LIMA, Ohio - St. Rita's Medical Center unveiled plans yesterday for a $130 million makeover that's been dubbed "The Medical Center of the Future."
The near-downtown hospital will expand its campus across six city blocks and build a nine-story tower that will feature extra-large patient and family suites. St. Rita's will increase its capacity from 300 beds to 400 and boost its staff of 2,850 by 300 to 500 by the time the project is completed in 2007.
"It's great to be able to bring this good news forward," said Jim Reber, chief executive officer.
The project has been in the planning stages for two years in response to an increasing demand for services in the nine-county area surrounding Lima. Plans have focused on making the hospital and all of its departments easier to access and more comfortable.
"We really thought long and hard about declaring this to be the medical center of the future," Mr. Reber said. "But we think you will have a substantially different experience here than in a traditional hospital setting."
Each floor of the tower will be dedicated to a specialty area, including orthopedics, heart, cancer, and neurology. Each will feature three separate family lounges and equipped kitchens that families can use. Spacious patient rooms will have Internet access, and patient information will be "all digital and wireless," Mr. Reber said.
Outpatient services, including pre-admission testing, lab work, and X-rays, will be centralized just off the main lobby for easier access.
While visitors to St. Rita's currently have to cross busy streets to reach the hospital, the new campus is designed to be self-contained, with expanded parking. The hospital has asked the city to close portions of High and Collett streets for the project.
Council President Matt Huffman
said he will recommend that city council work with St. Rita's on closing and widening streets in the area.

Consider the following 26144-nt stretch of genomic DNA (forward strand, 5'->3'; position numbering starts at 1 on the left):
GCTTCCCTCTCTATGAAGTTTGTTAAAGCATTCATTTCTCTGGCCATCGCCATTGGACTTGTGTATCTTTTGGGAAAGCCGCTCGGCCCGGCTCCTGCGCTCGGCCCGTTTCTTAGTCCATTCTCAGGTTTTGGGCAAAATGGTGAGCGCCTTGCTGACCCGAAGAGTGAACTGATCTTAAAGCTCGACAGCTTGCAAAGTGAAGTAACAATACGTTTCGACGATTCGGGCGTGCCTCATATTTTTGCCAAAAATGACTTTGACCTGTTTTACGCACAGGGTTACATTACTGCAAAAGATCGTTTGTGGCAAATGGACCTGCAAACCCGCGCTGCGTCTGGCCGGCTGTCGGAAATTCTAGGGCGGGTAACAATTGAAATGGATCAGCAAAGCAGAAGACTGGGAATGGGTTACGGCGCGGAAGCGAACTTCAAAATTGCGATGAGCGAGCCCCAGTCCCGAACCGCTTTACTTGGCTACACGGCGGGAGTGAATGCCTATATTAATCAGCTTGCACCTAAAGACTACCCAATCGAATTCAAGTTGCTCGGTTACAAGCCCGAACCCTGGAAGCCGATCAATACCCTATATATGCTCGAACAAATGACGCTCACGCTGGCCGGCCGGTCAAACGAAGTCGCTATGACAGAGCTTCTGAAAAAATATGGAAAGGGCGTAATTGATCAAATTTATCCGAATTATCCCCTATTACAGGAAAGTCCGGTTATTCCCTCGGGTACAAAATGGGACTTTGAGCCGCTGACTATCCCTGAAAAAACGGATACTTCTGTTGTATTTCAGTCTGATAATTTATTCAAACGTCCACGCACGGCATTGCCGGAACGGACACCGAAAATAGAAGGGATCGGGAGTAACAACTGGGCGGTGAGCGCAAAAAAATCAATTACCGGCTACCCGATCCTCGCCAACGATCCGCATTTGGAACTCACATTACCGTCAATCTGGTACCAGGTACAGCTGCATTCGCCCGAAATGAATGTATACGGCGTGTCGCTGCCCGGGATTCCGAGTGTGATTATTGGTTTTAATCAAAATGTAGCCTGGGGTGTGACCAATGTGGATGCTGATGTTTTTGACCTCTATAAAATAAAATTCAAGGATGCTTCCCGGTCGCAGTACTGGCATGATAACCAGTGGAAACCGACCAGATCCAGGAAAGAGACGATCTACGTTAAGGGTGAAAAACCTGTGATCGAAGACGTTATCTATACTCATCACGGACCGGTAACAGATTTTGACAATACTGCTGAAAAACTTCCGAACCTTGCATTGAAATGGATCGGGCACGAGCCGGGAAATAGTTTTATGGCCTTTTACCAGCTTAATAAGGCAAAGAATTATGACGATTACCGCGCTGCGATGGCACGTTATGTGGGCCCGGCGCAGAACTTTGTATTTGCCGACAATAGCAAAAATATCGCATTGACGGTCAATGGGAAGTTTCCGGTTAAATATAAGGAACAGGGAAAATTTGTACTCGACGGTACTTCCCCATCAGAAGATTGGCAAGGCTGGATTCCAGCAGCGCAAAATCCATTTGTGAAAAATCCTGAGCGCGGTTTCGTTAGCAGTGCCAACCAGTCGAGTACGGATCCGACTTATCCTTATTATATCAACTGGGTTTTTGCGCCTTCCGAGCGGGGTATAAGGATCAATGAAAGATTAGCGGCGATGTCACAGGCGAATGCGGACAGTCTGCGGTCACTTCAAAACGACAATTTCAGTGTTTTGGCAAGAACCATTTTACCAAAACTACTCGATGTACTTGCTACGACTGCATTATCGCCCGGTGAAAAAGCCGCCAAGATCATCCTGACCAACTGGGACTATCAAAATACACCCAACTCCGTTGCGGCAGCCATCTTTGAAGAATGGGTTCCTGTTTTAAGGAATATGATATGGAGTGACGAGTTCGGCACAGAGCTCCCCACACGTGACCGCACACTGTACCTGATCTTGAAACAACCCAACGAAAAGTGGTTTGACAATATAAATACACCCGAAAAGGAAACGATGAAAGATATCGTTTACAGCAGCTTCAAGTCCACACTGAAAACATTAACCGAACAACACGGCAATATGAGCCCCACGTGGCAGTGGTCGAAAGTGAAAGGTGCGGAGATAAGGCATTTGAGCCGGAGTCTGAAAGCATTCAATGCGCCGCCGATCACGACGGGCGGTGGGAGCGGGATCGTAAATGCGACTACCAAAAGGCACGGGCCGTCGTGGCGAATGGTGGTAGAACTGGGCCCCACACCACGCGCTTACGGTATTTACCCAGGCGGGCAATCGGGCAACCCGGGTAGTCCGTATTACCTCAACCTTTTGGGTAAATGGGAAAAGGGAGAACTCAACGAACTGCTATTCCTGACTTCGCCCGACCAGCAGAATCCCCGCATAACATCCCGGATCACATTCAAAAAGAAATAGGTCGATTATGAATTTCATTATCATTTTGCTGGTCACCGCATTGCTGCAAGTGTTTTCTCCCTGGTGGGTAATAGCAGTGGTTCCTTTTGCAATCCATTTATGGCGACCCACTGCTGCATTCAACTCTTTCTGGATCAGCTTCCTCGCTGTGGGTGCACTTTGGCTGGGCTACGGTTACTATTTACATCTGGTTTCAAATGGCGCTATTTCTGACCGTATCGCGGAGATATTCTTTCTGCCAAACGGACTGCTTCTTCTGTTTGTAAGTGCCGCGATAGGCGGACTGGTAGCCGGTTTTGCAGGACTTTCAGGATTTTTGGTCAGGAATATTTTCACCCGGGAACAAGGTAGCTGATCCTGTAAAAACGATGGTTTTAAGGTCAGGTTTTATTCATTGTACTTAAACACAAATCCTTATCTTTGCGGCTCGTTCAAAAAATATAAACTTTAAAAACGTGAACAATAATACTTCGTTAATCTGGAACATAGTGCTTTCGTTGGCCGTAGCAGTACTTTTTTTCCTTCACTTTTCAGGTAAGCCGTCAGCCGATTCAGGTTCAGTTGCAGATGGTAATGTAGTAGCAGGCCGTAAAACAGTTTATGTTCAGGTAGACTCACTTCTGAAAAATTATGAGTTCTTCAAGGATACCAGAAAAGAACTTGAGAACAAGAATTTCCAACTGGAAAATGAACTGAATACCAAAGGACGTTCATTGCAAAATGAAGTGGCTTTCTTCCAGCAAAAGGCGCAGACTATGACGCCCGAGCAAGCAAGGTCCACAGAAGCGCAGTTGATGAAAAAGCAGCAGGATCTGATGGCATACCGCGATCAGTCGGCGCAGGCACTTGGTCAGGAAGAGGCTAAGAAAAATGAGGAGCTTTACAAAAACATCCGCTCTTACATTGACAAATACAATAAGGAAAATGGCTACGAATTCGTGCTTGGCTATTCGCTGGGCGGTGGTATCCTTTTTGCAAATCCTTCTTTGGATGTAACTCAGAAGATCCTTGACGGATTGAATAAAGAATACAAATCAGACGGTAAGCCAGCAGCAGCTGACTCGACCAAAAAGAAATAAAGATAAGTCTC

City officials were enthusiastic about the massive investment by what is already the largest employer in Lima.
Lima Mayor David Berger called the announcement very good news for the city.
"What we've seen over the last several years is that health care has been a real growth opportunity for our community," he said. "And I think what has become increasingly clear is that both of our hospitals are competing in the region very, very successfully so that they're really competing with Fort Wayne, Dayton, Columbus, and Toledo and succeeding at that."
In northwest Ohio, the project is second in scope only to Toledo Hospital's seven-year, $200 million rebuilding effort. Blanchard Valley Health Association is undergoing a $95 million construction project at its Findlay hospital, and earlier this month, St. Vincent's Mercy Medical Center in Toledo announced it would undergo a $90 million renovation and construction project.
Mr. Reber said St. Rita's will finance its project with tax-exempt bonds issued through its parent company, Cincinnati-based Catholic Health Care Partners. Mercy Health Partners, which owns St. Vincent's and four other hospitals in the Toledo area, also is a part of Catholic Health Care Partners.
Mr. Reber said that in the past five years, St. Rita's has seen a 40 percent increase in demand for services and has now run into a space crunch. The growth, he said, has been in nearly every department.
"We've seen a 22 percent growth in surgery. We've seen a 100 percent growth in neurosciences," he said. "We've seen about a 45 percent increase in oncology and cancer care. It's really spread across all disciplines."40.74269 -84.10729